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Paul
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Posted: Sat Sep 29, 2018 11:05 am    Post subject: Reply with quote

Michael

I'm just away from my books at the moment but would love to explore this more with you. From memory, and I really do need to double check this, Dorotheus seems to calculate *both* ascensionally as well as via the ecliptic. I find this really quite fascinating, because of course we know the Greeks had access to all kinds of Babylonian rising time tables and I sometimes wonder if some house division logic emerged via using ascensional times and creating what we today would recognise as a house system. It's all just something to consider of course.

The apparently "standard model" which is promoted seems to go along the route of first there was the zodiac, the aspects emerged as zodiacal relationships, and the houses emerged from the zodiac itself. The aspects were understood to be chiefly amongst the zodiacal signs - at one point it was suggested degree based aspects were either rare, unimportant or non-existent.

What I find interesting is that on the contrary the oldest observations we have are horizon phenomena and culminating transit stars/decans which instead preclude a zodiac and focus instead on the four quadrants irrespective of zodiac or house. This focus far predates the equal signed zodiac in Babylon. In addition, one of our earliest major sources of the aspect doctrine offers the order of priority that aspects should be taken in:
1) degree based aspects
2) temporal aspects
3) sign based aspects

So in fact far from being the major focus, the signs are actually bottom of the pile. The most important was clearly precise aspects by degree and it seems that what we might typically call aspects in mundo were ranked higher than sign based aspects.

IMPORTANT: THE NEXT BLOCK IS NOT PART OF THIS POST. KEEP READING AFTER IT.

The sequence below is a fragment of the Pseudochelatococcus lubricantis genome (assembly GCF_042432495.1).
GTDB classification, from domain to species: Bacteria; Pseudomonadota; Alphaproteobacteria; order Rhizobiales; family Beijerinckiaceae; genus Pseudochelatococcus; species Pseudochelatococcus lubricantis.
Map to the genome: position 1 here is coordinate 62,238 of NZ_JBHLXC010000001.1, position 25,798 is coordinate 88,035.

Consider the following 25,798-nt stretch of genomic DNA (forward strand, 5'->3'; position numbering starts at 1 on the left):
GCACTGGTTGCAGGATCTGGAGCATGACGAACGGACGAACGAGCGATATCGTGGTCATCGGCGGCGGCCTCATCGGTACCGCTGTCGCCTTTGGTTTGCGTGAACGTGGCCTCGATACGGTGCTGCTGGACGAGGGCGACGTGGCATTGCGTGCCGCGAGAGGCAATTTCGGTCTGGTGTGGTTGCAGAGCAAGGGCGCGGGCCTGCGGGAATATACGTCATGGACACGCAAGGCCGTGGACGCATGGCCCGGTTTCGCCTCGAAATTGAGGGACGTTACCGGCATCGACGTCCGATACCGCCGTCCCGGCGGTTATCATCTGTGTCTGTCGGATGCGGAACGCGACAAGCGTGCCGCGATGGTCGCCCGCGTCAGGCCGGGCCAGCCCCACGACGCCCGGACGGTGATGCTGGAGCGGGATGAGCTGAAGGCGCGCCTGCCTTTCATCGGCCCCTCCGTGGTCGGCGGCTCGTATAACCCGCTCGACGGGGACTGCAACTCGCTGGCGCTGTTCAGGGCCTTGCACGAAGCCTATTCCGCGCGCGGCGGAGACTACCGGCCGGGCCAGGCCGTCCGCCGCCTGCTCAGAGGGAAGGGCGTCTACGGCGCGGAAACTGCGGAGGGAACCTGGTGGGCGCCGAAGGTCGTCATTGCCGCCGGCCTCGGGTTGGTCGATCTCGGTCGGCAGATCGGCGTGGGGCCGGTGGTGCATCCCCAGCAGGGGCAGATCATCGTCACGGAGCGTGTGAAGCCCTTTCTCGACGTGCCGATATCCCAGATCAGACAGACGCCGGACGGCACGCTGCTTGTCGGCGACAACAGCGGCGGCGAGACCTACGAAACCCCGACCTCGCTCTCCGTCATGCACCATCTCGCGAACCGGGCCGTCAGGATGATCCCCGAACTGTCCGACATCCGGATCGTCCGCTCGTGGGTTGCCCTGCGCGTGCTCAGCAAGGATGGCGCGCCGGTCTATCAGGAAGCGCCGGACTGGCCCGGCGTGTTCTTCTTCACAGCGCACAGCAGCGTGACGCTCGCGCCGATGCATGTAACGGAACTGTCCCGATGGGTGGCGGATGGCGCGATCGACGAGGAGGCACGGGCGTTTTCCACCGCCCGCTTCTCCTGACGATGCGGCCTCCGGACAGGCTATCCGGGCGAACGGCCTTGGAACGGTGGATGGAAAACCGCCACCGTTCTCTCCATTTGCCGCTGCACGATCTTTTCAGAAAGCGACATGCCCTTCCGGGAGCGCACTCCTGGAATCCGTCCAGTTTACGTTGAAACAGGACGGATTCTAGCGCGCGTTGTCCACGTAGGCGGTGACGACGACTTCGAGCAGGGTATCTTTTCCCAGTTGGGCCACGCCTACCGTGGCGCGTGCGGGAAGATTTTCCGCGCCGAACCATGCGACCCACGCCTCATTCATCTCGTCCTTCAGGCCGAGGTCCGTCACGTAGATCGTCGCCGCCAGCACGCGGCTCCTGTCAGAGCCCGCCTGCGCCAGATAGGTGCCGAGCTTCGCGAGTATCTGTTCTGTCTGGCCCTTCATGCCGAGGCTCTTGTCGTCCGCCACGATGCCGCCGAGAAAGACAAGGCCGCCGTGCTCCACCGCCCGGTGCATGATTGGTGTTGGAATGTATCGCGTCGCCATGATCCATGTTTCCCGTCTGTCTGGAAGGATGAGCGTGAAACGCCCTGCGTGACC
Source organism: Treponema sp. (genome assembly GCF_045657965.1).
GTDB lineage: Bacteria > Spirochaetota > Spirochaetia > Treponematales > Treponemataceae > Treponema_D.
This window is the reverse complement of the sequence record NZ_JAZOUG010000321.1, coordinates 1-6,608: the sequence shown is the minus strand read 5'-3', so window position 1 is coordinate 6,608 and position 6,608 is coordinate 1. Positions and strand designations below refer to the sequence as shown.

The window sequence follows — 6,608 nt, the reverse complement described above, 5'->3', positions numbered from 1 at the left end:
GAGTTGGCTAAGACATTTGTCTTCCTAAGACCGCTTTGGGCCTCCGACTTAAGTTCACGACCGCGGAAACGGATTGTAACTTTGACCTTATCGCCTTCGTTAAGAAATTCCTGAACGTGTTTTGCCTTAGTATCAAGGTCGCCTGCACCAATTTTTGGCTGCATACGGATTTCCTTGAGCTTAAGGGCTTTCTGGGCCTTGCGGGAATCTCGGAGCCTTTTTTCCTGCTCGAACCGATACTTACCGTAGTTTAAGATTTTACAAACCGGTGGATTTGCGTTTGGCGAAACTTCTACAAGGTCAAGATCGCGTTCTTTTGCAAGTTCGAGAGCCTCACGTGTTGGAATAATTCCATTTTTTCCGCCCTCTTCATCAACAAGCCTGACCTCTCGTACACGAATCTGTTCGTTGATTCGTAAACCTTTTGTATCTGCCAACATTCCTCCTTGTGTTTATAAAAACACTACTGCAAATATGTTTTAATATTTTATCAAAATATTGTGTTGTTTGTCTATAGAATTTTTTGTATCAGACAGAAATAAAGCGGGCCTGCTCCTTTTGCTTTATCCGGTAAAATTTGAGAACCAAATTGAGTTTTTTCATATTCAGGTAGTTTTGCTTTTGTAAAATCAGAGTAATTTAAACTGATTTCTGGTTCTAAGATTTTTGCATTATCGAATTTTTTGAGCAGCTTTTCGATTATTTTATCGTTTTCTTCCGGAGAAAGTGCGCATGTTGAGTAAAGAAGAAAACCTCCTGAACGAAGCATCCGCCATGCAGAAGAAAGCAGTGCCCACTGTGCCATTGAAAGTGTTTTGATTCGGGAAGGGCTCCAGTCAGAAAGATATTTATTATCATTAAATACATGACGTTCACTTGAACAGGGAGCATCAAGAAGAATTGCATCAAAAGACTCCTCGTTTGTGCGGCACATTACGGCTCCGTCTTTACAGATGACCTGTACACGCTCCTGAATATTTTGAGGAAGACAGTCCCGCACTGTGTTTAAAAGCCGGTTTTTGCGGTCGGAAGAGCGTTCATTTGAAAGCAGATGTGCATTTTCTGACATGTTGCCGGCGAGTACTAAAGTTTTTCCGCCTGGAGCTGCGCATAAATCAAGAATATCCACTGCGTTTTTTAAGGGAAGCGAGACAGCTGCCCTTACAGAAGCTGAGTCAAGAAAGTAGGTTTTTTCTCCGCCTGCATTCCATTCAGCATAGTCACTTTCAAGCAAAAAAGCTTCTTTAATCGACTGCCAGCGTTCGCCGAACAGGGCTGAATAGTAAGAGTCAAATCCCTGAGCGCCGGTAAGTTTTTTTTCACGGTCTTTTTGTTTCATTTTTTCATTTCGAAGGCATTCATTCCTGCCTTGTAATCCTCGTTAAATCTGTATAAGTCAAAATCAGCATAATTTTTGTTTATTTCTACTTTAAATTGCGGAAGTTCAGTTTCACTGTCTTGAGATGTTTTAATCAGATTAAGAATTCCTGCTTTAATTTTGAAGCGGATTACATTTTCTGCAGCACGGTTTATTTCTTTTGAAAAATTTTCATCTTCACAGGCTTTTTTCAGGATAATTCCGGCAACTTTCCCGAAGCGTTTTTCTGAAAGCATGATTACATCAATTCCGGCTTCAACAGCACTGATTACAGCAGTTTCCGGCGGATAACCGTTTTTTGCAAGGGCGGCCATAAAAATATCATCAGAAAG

Now in Dorotheus, and possibly in other authors, we can imagine something similar with houses. Houses, for some, appear to be more important by degree and even temporally or, in this case, by ascensions, and perhaps zodiacal houses (e.g. WSH) were least important? Perhaps not.

It's just an interesting observation.
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TT



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Posted: Sat Sep 29, 2018 3:12 pm    Post subject: Re: Equal House System in Dorotheus - Really? Reply with quote

Michael Sternbach wrote:
So, since I had heard (more than once) that Dorotheus at least *hints* at my all-time favourite system of house division (30° each, starting from the ASC - in other words, Equal plain and simple), I finally ordered Ben Dykes' edition to learn more. The book arrived today.

Now having spent a good couple of hours with it, I must confess, I feel a bit frustrated. The only unambiguous reference to the extent of a house that I could find so far is in ch. 1.7 on p. 68 f., where I read: "And if you found 15 degrees between a planet and the Ascendant, even if it was in the second sign from the Ascendant, then take its power into account as though its placement is in the Ascendant. But if it should increase beyond that, then it does not have power in the Ascendant ..." While this at least seems to suggest a system akin to what our friend Mark here likes to call Vehlow-Raman, Dykes hastens to add (in a footnote): "These degrees must be taken in ascensional times, not zodiacal degrees ..."

Then in ch. 1.28 on p. 108, we find something that at first seems somewhat reminiscent of my beloved Equal Houses, even though the divisions are of just 15 degrees extension each (starting from an angle) - but not only are there only three of those to be taken into consideration, worse yet, we are again being reminded that this is about "degrees in ascension", not "equal degrees".

So no Equal Houses in Dorotheus after all? Not even by implication? Confused

Or did I miss something? Could it be (with all due respect for him) that Dykes' personal preferences may have coloured the way he interprets Dorotheus? Are there any variant readings known?